Most of the time our plans look good on paper, but how it actually works, is that we end up somewhere completely different. But if you are meant to do something or be something, time, life, circumstances, and decisions made will lead you where you are supposed to be. Josh Branscome of Lawsonville, NC knew he was destined to be in trucking, but he didn’t get into it immediately. However, his path led him to this destination, and now he is along for the ride in the “boneyard built” Peterbilt 359 seen here.
Since the age of three, Josh has grown up in Lawsonville, NC and from as far back as he can remember, trucking was all he wanted to do. Also, at three years old, his mom met and eventually married a man named Don Sheppard, who may not have been Josh’s birth father, but he became his father from that point forward. With Don in Josh’s life, Josh would eventually go on to carry the tradition and become the third generation of truck drivers in the family.
Riding along with Don whenever he could, Josh earned a CB handle that has remained with him to this day. Josh loved eating Cheetos and would always have it all over him. One of his dad’s drivers, Mark “Lightning” Boyer, gave him the name of “Big Cheez” when he was about four years old, and that name is still not only used, but it is hand-lettered on his truck today.
At nine years old, Josh was put in the driver’s seat of Don’s 359 while Don sat in the passenger seat with a cooler to his left, drinking beer, and teaching Josh how to drive and shift the truck, running up and down their driveway. Josh wanted to finish high school and immediately get into trucking, but Don wouldn’t hear of it. He wouldn’t even go with Josh to get his CDL and went on to say it wasn’t no life for a person with a family. Don held firm to not going with Josh, however, Aubrey Kallam, one of the guys leased to Don, was more than happy to take Josh, in a 359 Aubrey had purchased from Don. Needless to say, Don was anything but happy about it.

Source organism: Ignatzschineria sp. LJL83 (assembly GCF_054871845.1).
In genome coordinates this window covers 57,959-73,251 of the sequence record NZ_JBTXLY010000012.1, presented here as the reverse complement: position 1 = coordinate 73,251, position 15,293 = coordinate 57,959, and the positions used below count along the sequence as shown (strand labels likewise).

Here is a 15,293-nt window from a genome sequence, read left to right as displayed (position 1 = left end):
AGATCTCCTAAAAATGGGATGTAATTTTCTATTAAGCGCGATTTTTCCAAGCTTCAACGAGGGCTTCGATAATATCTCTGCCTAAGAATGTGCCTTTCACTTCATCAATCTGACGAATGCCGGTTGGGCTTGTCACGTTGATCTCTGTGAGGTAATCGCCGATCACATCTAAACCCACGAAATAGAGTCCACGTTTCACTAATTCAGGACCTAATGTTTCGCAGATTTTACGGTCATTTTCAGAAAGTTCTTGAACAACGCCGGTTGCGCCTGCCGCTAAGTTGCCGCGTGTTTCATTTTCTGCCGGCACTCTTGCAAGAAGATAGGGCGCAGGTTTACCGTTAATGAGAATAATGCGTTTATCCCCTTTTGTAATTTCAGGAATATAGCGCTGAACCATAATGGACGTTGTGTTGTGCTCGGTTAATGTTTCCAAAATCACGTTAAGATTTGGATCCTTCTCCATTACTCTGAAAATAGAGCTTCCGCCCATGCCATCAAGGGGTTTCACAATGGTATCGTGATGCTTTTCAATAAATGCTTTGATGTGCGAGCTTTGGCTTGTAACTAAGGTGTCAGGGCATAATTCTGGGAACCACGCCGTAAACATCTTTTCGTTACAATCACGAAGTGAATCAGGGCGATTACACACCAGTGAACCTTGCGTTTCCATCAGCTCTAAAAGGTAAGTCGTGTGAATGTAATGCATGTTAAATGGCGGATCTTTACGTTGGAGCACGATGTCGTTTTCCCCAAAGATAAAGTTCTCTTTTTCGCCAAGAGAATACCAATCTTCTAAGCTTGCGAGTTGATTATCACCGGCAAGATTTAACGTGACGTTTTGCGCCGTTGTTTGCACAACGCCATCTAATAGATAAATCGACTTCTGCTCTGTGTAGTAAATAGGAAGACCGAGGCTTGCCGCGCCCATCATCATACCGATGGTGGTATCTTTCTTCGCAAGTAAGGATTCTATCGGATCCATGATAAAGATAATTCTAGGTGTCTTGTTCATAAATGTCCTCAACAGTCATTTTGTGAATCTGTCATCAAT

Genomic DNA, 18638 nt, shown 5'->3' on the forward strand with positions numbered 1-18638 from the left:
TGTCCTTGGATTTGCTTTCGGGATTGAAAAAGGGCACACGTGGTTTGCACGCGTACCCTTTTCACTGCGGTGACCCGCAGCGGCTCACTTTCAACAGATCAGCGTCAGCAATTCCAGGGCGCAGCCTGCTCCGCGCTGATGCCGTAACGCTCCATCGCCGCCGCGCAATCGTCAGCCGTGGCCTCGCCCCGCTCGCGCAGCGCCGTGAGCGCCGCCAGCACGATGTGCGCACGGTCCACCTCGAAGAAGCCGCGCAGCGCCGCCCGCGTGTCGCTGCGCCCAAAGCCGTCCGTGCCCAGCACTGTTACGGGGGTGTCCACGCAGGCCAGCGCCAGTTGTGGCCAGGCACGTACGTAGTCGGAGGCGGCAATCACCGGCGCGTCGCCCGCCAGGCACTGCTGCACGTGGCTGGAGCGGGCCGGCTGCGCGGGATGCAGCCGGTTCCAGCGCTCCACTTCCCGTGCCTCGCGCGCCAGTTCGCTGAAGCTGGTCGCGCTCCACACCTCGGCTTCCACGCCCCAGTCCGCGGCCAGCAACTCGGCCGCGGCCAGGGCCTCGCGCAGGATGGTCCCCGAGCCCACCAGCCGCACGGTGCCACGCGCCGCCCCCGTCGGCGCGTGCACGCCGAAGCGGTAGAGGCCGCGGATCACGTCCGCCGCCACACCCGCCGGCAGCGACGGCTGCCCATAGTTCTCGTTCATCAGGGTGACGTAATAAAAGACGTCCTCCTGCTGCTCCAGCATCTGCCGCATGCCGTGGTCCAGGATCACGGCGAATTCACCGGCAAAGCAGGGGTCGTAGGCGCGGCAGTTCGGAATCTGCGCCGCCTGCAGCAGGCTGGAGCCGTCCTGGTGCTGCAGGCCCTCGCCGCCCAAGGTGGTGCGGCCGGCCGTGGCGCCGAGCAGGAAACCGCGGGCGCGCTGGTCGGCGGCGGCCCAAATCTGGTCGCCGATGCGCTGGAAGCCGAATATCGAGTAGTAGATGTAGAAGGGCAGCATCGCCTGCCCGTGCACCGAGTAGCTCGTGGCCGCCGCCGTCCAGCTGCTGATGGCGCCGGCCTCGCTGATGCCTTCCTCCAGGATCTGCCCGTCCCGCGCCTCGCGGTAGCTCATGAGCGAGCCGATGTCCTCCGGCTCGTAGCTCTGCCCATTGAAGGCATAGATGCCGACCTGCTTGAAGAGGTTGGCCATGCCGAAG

Although Josh got his CDL after graduating, he went to work for his aunt who owned a septic tank company and eventually ended up buying the company. Driving a truck, however, was never far from Josh’s mind. While owning the septic company, Josh was also a paramedic.
At one point, Don and Josh got into a yelling match over Josh wanting to go trucking. Josh finally asked (more yelled) that if he didn’t want Josh to get into trucking, then why did he teach him how to drive? Solemnly, Don responded that was all he knew and if he wanted to spend time with Josh, it had to be around a truck. As there is never enough time, Josh unfortunately lost his father to a heart attack in 2013.
A month after his dad’s passing, Josh told his mom he was gonna go trucking – she thought he had lost his mind. That statement didn’t stop Josh because he quit his paramedic position, sold the septic company, bought his first truck, and started living his dream. Although this wasn’t his first truck, this beautiful 359 that is pictured, was purchased by Josh in 2018 from Floyd, VA and was owned by a logger. At the time, the truck, which was barely running, was painted white with two-tone red stripes and had a flat top “coffin bunk” sleeper. When purchased, the truck was being powered by a Cummins Big Cam 400. Josh is the fifth owner of this truck, and once it was road ready, he ran it about a month before he started the ongoing restoration project.